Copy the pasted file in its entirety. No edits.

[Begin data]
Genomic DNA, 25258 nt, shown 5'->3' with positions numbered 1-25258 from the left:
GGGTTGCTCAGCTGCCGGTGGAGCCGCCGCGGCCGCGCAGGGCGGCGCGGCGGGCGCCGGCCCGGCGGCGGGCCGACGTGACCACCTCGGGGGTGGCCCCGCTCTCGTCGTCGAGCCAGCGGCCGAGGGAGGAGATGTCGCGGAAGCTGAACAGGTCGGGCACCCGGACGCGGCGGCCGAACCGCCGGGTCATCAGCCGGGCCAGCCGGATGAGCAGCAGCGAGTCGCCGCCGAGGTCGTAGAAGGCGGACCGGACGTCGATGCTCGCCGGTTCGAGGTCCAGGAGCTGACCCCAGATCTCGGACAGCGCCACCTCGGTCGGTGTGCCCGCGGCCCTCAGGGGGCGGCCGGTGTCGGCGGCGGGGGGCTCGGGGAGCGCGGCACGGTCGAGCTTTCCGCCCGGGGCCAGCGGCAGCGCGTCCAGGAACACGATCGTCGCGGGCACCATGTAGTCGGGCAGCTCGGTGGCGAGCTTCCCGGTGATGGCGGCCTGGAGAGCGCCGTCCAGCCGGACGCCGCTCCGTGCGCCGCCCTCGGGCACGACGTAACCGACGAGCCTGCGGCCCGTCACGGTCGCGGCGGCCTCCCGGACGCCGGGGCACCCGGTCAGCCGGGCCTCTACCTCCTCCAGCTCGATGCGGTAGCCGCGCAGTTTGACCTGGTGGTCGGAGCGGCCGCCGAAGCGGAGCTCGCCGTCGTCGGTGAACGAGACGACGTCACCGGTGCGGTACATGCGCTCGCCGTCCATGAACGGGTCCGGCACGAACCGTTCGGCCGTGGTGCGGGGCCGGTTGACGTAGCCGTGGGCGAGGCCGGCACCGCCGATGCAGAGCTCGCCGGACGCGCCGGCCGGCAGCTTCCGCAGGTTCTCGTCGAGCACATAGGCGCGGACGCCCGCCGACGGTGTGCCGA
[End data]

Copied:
Genomic DNA, 25258 nt, shown 5'->3' with positions numbered 1-25258 from the left:
GGGTTGCTCAGCTGCCGGTGGAGCCGCCGCGGCCGCGCAGGGCGGCGCGGCGGGCGCCGGCCCGGCGGCGGGCCGACGTGACCACCTCGGGGGTGGCCCCGCTCTCGTCGTCGAGCCAGCGGCCGAGGGAGGAGATGTCGCGGAAGCTGAACAGGTCGGGCACCCGGACGCGGCGGCCGAACCGCCGGGTCATCAGCCGGGCCAGCCGGATGAGCAGCAGCGAGTCGCCGCCGAGGTCGTAGAAGGCGGACCGGACGTCGATGCTCGCCGGTTCGAGGTCCAGGAGCTGACCCCAGATCTCGGACAGCGCCACCTCGGTCGGTGTGCCCGCGGCCCTCAGGGGGCGGCCGGTGTCGGCGGCGGGGGGCTCGGGGAGCGCGGCACGGTCGAGCTTTCCGCCCGGGGCCAGCGGCAGCGCGTCCAGGAACACGATCGTCGCGGGCACCATGTAGTCGGGCAGCTCGGTGGCGAGCTTCCCGGTGATGGCGGCCTGGAGAGCGCCGTCCAGCCGGACGCCGCTCCGTGCGCCGCCCTCGGGCACGACGTAACCGACGAGCCTGCGGCCCGTCACGGTCGCGGCGGCCTCCCGGACGCCGGGGCACCCGGTCAGCCGGGCCTCTACCTCCTCCAGCTCGATGCGGTAGCCGCGCAGTTTGACCTGGTGGTCGGAGCGGCCGCCGAAGCGGAGCTCGCCGTCGTCGGTGAACGAGACGACGTCACCGGTGCGGTACATGCGCTCGCCGTCCATGAACGGGTCCGGCACGAACCGTTCGGCCGTGGTGCGGGGCCGGTTGACGTAGCCGTGGGCGAGGCCGGCACCGCCGATGCAGAGCTCGCCGGACGCGCCGGCCGGCAGCTTCCGCAGGTTCTCGTCGAGCACATAGGCGCGGACGCCCGCCGACGGTGTGCCGA